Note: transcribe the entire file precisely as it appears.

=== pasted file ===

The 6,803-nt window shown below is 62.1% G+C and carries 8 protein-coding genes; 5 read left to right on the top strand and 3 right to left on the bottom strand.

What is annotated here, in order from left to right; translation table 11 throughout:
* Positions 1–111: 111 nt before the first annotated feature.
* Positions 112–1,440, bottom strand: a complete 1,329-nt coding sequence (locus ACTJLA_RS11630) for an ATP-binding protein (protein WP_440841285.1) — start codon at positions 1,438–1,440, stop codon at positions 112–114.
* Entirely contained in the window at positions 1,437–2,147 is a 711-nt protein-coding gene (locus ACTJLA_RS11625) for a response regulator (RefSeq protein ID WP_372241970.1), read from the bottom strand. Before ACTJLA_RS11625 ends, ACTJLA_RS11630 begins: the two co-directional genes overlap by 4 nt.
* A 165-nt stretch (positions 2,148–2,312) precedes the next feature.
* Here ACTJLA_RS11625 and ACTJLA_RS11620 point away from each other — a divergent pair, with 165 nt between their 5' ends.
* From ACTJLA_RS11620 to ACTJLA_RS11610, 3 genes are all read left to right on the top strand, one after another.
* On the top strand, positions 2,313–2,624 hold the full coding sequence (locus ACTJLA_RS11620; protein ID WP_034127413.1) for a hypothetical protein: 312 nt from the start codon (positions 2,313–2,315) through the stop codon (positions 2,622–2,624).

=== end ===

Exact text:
The 6,803-nt window shown below is 62.1% G+C and carries 8 protein-coding genes; 5 read left to right on the top strand and 3 right to left on the bottom strand.

What is annotated here, in order from left to right; translation table 11 throughout:
* Positions 1–111: 111 nt before the first annotated feature.
* Positions 112–1,440, bottom strand: a complete 1,329-nt coding sequence (locus ACTJLA_RS11630) for an ATP-binding protein (protein WP_440841285.1) — start codon at positions 1,438–1,440, stop codon at positions 112–114.
* Entirely contained in the window at positions 1,437–2,147 is a 711-nt protein-coding gene (locus ACTJLA_RS11625) for a response regulator (RefSeq protein ID WP_372241970.1), read from the bottom strand. Before ACTJLA_RS11625 ends, ACTJLA_RS11630 begins: the two co-directional genes overlap by 4 nt.
* A 165-nt stretch (positions 2,148–2,312) precedes the next feature.
* Here ACTJLA_RS11625 and ACTJLA_RS11620 point away from each other — a divergent pair, with 165 nt between their 5' ends.
* From ACTJLA_RS11620 to ACTJLA_RS11610, 3 genes are all read left to right on the top strand, one after another.
* On the top strand, positions 2,313–2,624 hold the full coding sequence (locus ACTJLA_RS11620; protein ID WP_034127413.1) for a hypothetical protein: 312 nt from the start codon (positions 2,313–2,315) through the stop codon (positions 2,622–2,624).